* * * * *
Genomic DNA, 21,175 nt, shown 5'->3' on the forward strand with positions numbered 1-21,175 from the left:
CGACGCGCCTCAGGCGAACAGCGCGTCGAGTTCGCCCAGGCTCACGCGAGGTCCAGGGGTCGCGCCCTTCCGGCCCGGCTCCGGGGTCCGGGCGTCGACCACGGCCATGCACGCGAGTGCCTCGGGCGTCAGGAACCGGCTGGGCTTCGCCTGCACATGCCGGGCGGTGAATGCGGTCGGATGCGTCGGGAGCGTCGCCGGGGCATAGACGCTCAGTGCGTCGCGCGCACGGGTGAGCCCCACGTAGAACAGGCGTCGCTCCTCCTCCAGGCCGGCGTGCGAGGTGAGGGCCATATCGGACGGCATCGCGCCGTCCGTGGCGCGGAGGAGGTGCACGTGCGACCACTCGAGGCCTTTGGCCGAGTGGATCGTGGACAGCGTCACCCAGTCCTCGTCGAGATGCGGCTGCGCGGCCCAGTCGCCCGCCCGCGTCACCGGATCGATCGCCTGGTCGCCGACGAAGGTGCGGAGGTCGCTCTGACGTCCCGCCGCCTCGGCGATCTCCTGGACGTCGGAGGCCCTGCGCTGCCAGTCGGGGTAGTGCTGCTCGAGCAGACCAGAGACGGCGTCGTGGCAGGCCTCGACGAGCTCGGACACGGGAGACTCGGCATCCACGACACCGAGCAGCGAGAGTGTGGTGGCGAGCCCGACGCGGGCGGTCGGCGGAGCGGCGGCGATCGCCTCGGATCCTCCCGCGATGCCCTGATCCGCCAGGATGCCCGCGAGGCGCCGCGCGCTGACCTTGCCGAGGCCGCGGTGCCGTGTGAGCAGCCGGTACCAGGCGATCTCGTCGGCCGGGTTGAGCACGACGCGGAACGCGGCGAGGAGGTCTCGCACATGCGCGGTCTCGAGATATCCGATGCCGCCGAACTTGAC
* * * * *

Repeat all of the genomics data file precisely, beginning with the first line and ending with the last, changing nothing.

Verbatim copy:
Genomic DNA, 21,175 nt, shown 5'->3' on the forward strand with positions numbered 1-21,175 from the left:
CGACGCGCCTCAGGCGAACAGCGCGTCGAGTTCGCCCAGGCTCACGCGAGGTCCAGGGGTCGCGCCCTTCCGGCCCGGCTCCGGGGTCCGGGCGTCGACCACGGCCATGCACGCGAGTGCCTCGGGCGTCAGGAACCGGCTGGGCTTCGCCTGCACATGCCGGGCGGTGAATGCGGTCGGATGCGTCGGGAGCGTCGCCGGGGCATAGACGCTCAGTGCGTCGCGCGCACGGGTGAGCCCCACGTAGAACAGGCGTCGCTCCTCCTCCAGGCCGGCGTGCGAGGTGAGGGCCATATCGGACGGCATCGCGCCGTCCGTGGCGCGGAGGAGGTGCACGTGCGACCACTCGAGGCCTTTGGCCGAGTGGATCGTGGACAGCGTCACCCAGTCCTCGTCGAGATGCGGCTGCGCGGCCCAGTCGCCCGCCCGCGTCACCGGATCGATCGCCTGGTCGCCGACGAAGGTGCGGAGGTCGCTCTGACGTCCCGCCGCCTCGGCGATCTCCTGGACGTCGGAGGCCCTGCGCTGCCAGTCGGGGTAGTGCTGCTCGAGCAGACCAGAGACGGCGTCGTGGCAGGCCTCGACGAGCTCGGACACGGGAGACTCGGCATCCACGACACCGAGCAGCGAGAGTGTGGTGGCGAGCCCGACGCGGGCGGTCGGCGGAGCGGCGGCGATCGCCTCGGATCCTCCCGCGATGCCCTGATCCGCCAGGATGCCCGCGAGGCGCCGCGCGCTGACCTTGCCGAGGCCGCGGTGCCGTGTGAGCAGCCGGTACCAGGCGATCTCGTCGGCCGGGTTGAGCACGACGCGGAACGCGGCGAGGAGGTCTCGCACATGCGCGGTCTCGAGATATCCGATGCCGCCGAACTTGAC